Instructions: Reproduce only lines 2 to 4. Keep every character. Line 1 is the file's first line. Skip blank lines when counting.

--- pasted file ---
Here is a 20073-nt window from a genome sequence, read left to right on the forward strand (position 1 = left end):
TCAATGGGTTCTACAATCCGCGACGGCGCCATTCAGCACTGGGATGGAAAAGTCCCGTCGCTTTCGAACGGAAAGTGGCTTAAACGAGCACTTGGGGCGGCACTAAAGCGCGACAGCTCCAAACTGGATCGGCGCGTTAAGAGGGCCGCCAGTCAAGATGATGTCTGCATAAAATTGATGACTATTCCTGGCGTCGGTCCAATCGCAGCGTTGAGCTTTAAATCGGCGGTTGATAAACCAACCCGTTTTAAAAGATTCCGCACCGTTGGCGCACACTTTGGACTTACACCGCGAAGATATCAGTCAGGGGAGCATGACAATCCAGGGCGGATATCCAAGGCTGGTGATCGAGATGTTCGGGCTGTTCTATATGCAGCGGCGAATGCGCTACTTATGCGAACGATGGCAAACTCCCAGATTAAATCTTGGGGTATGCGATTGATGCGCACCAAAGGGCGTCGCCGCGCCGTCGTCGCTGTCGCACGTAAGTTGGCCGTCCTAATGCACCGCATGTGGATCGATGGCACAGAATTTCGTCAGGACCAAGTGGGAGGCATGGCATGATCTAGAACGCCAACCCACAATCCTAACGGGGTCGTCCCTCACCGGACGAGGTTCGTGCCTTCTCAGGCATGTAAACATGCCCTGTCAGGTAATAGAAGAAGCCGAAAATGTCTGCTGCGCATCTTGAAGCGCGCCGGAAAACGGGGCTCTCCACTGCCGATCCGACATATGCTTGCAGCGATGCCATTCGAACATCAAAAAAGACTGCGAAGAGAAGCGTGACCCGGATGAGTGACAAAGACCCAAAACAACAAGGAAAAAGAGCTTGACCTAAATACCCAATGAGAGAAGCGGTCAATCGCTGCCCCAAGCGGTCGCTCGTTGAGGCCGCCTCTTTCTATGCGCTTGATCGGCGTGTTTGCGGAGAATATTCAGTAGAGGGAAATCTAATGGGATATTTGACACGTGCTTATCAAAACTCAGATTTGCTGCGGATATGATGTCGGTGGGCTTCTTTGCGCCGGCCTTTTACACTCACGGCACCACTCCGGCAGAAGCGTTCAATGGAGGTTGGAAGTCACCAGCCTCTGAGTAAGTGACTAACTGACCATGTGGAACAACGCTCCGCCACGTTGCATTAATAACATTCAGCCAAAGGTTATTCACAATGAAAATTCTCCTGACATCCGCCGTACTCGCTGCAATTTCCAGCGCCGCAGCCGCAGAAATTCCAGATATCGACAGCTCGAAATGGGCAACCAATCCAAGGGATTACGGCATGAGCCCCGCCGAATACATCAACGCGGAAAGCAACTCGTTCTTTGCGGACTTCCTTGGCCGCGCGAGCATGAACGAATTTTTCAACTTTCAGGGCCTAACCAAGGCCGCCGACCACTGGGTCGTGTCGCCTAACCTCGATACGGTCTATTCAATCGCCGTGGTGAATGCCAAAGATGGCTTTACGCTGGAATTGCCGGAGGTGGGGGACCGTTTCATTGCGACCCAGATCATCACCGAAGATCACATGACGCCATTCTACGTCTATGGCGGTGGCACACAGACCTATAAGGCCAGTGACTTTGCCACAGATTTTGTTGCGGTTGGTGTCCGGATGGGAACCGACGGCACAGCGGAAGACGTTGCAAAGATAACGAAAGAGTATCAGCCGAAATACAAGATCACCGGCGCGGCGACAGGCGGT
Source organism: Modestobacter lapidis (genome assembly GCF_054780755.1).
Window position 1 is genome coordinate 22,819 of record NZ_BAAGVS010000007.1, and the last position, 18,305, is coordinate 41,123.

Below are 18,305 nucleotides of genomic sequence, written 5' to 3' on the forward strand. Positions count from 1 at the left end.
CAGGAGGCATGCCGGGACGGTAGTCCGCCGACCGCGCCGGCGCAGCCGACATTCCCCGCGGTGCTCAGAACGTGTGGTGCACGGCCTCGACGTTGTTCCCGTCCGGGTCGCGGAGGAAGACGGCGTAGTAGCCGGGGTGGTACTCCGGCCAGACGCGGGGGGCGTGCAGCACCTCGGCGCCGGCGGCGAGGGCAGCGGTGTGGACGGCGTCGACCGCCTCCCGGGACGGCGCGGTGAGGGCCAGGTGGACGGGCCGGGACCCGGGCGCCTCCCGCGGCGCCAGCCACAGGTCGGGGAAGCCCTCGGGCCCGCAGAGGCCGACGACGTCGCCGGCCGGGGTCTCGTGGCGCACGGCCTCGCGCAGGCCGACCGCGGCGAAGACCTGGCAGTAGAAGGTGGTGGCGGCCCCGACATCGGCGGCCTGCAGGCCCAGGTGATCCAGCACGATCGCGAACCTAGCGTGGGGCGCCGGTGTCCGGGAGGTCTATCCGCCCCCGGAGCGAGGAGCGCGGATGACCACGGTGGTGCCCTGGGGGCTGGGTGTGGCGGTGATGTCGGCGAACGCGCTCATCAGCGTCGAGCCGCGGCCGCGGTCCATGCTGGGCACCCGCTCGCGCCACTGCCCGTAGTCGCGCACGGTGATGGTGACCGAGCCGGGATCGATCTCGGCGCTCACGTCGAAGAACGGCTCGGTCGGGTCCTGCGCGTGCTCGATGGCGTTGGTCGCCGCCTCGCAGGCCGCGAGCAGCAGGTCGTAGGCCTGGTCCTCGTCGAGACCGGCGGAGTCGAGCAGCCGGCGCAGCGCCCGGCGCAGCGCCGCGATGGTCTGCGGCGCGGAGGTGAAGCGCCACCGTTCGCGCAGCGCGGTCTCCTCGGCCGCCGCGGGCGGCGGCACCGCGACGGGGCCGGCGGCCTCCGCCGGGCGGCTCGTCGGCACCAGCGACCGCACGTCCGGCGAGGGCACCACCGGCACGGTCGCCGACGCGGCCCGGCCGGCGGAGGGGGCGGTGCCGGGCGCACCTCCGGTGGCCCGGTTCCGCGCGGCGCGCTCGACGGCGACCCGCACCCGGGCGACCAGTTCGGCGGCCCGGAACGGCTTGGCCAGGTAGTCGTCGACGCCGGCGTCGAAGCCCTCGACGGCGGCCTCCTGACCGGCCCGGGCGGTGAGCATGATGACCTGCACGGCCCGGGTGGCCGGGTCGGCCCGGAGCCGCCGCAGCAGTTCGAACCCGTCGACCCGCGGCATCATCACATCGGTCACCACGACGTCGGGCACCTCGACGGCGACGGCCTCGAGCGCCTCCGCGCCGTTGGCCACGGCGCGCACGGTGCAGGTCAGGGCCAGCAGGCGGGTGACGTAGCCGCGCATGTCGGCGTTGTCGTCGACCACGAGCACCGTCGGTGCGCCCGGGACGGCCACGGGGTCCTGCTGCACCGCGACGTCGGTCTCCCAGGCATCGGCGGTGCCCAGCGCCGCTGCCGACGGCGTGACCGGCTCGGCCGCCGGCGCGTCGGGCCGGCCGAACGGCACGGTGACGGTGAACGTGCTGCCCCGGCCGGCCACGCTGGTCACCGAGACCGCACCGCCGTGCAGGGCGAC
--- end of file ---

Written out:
TCAATGGGTTCTACAATCCGCGACGGCGCCATTCAGCACTGGGATGGAAAAGTCCCGTCGCTTTCGAACGGAAAGTGGCTTAAACGAGCACTTGGGGCGGCACTAAAGCGCGACAGCTCCAAACTGGATCGGCGCGTTAAGAGGGCCGCCAGTCAAGATGATGTCTGCATAAAATTGATGACTATTCCTGGCGTCGGTCCAATCGCAGCGTTGAGCTTTAAATCGGCGGTTGATAAACCAACCCGTTTTAAAAGATTCCGCACCGTTGGCGCACACTTTGGACTTACACCGCGAAGATATCAGTCAGGGGAGCATGACAATCCAGGGCGGATATCCAAGGCTGGTGATCGAGATGTTCGGGCTGTTCTATATGCAGCGGCGAATGCGCTACTTATGCGAACGATGGCAAACTCCCAGATTAAATCTTGGGGTATGCGATTGATGCGCACCAAAGGGCGTCGCCGCGCCGTCGTCGCTGTCGCACGTAAGTTGGCCGTCCTAATGCACCGCATGTGGATCGATGGCACAGAATTTCGTCAGGACCAAGTGGGAGGCATGGCATGATCTAGAACGCCAACCCACAATCCTAACGGGGTCGTCCCTCACCGGACGAGGTTCGTGCCTTCTCAGGCATGTAAACATGCCCTGTCAGGTAATAGAAGAAGCCGAAAATGTCTGCTGCGCATCTTGAAGCGCGCCGGAAAACGGGGCTCTCCACTGCCGATCCGACATATGCTTGCAGCGATGCCATTCGAACATCAAAAAAGACTGCGAAGAGAAGCGTGACCCGGATGAGTGACAAAGACCCAAAACAACAAGGAAAAAGAGCTTGACCTAAATACCCAATGAGAGAAGCGGTCAATCGCTGCCCCAAGCGGTCGCTCGTTGAGGCCGCCTCTTTCTATGCGCTTGATCGGCGTGTTTGCGGAGAATATTCAGTAGAGGGAAATCTAATGGGATATTTGACACGTGCTTATCAAAACTCAGATTTGCTGCGGATATGATGTCGGTGGGCTTCTTTGCGCCGGCCTTTTACACTCACGGCACCACTCCGGCAGAAGCGTTCAATGGAGGTTGGAAGTCACCAGCCTCTGAGTAAGTGACTAACTGACCATGTGGAACAACGCTCCGCCACGTTGCATTAATAACATTCAGCCAAAGGTTATTCACAATGAAAATTCTCCTGACATCCGCCGTACTCGCTGCAATTTCCAGCGCCGCAGCCGCAGAAATTCCAGATATCGACAGCTCGAAATGGGCAACCAATCCAAGGGATTACGGCATGAGCCCCGCCGAATACATCAACGCGGAAAGCAACTCGTTCTTTGCGGACTTCCTTGGCCGCGCGAGCATGAACGAATTTTTCAACTTTCAGGGCCTAACCAAGGCCGCCGACCACTGGGTCGTGTCGCCTAACCTCGATACGGTCTATTCAATCGCCGTGGTGAATGCCAAAGATGGCTTTACGCTGGAATTGCCGGAGGTGGGGGACCGTTTCATTGCGACCCAGATCATCACCGAAGATCACATGACGCCATTCTACGTCTATGGCGGTGGCACACAGACCTATAAGGCCAGTGACTTTGCCACAGATTTTGTTGCGGTTGGTGTCCGGATGGGAACCGACGGCACAGCGGAAGACGTTGCAAAGATAACGAAAGAGTATCAGCCGAAATACAAGATCACCGGCGCGGCGACAGGCGGT
Source organism: Modestobacter lapidis (genome assembly GCF_054780755.1).
Window position 1 is genome coordinate 22,819 of record NZ_BAAGVS010000007.1, and the last position, 18,305, is coordinate 41,123.